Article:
I guess cross banding wasn't the best description as she would only be transmitting on GMRS, not 70cm and I would recieve it on GMRS on my dual band ht , she would not be putting a signal on the amateur radio frequencies, only GMRS. I would only be transmitting on 70 cm and she would receive it on her GMRS radio.

 I'm just looking for a way not to have to buy and have 2 or 3 radios hanging from my belt.  it would be nice to have just one.

I can see where "grey areas" could be frowned upon by the FCC,  but I'm trying to be compliant.

Thank you for the answers.
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AA4PB
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« Reply #5 on: December 15, 2012, 02:53:28 PM »

Part 97.111(a)(3) Authorizes transmissions necessary to exchange messages with a station in another FCC-regulated service ** while providing emergency communications **. That implies that it is not authorized for non-emergency communications.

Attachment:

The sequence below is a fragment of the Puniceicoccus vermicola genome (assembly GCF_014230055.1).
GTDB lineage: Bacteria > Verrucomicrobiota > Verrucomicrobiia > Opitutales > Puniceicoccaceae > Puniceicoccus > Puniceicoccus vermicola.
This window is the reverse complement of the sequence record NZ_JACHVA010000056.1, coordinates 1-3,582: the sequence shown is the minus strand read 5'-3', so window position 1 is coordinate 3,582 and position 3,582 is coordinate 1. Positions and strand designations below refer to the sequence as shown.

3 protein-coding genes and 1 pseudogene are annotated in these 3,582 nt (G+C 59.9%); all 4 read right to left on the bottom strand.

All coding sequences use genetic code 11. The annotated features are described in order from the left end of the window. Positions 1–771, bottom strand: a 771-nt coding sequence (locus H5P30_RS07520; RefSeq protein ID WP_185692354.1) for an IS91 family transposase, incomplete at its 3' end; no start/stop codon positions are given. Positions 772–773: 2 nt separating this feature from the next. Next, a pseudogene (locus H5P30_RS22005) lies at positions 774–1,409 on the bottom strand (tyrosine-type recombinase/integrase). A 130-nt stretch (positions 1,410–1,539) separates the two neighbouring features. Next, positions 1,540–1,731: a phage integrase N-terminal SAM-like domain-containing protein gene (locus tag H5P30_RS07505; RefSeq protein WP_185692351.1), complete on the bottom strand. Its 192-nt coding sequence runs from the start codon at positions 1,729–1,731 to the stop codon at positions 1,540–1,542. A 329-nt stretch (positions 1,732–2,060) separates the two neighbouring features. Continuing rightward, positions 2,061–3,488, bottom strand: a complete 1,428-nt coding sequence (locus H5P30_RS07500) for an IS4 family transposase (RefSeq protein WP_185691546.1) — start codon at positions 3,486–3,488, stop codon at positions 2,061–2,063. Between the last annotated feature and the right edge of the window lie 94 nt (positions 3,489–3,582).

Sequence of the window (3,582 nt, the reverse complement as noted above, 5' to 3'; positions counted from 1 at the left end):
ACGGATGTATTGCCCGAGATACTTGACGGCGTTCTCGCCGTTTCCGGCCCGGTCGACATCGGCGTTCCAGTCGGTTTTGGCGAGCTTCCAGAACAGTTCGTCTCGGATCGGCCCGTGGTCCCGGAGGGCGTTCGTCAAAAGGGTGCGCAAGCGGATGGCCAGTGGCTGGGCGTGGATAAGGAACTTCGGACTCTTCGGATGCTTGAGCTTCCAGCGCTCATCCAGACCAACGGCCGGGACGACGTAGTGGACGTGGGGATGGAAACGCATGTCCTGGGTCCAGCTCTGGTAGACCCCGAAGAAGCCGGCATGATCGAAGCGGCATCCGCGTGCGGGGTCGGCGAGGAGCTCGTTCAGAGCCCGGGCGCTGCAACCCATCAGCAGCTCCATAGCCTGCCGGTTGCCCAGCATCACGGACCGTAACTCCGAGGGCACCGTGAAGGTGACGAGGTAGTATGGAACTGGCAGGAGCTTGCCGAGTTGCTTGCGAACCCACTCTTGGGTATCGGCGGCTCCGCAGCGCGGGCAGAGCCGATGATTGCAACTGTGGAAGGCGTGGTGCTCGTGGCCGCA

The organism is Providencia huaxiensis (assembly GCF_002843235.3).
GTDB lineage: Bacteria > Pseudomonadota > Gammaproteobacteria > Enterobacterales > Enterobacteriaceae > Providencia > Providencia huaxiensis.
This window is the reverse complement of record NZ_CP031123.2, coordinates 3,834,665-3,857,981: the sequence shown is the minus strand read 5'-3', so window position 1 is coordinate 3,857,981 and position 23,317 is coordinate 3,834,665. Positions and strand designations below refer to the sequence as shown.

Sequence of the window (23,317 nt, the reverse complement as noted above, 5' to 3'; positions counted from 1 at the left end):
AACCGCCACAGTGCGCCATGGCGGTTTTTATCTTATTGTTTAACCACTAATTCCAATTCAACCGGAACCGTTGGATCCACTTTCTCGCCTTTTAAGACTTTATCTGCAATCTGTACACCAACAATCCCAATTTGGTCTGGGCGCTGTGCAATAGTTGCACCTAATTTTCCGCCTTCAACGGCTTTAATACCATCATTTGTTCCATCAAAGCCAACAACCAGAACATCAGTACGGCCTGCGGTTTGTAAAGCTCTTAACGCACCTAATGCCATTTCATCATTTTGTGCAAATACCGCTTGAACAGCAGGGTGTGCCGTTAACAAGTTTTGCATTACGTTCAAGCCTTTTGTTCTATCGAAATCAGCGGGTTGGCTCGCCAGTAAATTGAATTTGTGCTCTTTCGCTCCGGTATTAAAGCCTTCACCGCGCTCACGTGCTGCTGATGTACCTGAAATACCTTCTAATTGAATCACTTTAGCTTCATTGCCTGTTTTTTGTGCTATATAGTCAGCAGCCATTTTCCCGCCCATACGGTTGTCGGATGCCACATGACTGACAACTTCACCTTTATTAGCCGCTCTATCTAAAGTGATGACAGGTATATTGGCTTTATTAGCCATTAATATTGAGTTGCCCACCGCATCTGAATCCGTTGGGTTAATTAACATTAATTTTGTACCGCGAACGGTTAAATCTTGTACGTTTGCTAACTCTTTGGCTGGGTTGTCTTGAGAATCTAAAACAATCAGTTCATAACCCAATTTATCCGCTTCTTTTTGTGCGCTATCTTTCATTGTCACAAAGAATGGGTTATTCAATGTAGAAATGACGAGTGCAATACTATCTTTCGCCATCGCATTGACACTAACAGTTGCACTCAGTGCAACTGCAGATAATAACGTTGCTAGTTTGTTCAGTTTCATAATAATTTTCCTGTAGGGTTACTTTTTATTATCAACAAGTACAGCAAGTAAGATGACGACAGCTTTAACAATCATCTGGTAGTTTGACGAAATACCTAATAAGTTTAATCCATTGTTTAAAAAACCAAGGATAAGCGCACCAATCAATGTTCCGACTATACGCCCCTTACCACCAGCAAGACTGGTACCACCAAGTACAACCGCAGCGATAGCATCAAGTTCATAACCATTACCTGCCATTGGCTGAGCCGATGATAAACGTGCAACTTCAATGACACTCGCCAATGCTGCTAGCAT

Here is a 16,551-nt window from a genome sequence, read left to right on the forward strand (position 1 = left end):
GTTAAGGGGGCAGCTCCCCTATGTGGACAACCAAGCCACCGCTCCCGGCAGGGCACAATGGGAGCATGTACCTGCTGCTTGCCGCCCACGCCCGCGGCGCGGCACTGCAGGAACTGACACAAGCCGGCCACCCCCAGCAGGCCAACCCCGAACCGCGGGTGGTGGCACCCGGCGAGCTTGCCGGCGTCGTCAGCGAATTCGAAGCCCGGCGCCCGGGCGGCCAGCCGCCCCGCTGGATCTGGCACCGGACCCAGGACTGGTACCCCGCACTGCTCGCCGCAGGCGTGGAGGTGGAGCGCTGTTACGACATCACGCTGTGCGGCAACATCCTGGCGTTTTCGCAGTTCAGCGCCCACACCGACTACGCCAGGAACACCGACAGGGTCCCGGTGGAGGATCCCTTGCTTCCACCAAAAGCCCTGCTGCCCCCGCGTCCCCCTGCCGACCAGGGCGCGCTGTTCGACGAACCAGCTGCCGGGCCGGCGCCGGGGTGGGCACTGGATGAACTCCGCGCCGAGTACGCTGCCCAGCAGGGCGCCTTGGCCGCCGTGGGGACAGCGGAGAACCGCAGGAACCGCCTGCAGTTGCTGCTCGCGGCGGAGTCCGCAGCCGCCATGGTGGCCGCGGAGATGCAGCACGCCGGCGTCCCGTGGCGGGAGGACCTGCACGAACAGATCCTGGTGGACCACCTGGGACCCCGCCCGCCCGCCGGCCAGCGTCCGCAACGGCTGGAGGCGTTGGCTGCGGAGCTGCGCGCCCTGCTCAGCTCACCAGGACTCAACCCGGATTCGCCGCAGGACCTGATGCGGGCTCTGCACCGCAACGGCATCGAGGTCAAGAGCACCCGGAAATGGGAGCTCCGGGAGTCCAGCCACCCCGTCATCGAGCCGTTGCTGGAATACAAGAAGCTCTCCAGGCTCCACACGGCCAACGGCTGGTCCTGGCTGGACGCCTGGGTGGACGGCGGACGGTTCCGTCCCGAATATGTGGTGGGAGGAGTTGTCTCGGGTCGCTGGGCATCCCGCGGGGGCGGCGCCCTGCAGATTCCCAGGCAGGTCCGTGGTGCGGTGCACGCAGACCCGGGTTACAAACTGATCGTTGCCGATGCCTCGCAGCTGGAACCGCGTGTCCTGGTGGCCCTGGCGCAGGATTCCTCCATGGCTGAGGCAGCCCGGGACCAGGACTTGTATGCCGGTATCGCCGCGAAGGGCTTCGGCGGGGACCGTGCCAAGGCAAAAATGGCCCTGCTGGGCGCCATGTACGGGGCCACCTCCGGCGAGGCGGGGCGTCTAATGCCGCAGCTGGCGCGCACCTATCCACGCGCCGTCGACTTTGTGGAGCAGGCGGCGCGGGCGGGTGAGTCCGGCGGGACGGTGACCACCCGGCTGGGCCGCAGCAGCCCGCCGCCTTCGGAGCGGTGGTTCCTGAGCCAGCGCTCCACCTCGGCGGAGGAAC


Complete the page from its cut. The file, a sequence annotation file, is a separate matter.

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AA4HA
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« Reply #6 on: December 15, 2012, 04:48:53 PM »

35 questions, ain't no thing, some of us passed while only half awake and I understand that even a few blondes are licensed........................ [ ! ]

 Cheesy AA4HA = blonde = extra

-----------------------------
I know that you are trying to keep in compliance and I appreciate what you are saying but logistically if she puts out any sort of signal onto an amateur radio frequency it is in violation. That includes if the GMRS transmission is cross-band repeated into an amateur radio space. Really the violation would be on you as you are allowing someone to remotely operate equipment that is transmitting on the amateur bands. They could probably also say that it is in the same spirit as broadcasting (one way communications).

For you to identify on the amateur bands with your callsign (I hope people still do that) would also cause confusion. Your amateur radio callsign would appear on the GMRS frequencies where there is a completely different set of callsigns are being used. If she is a GMRS licensee (you are supposed to be) then when she identifies it is also going to be heard over the amateur radio frequencies. You can imagine the confusion.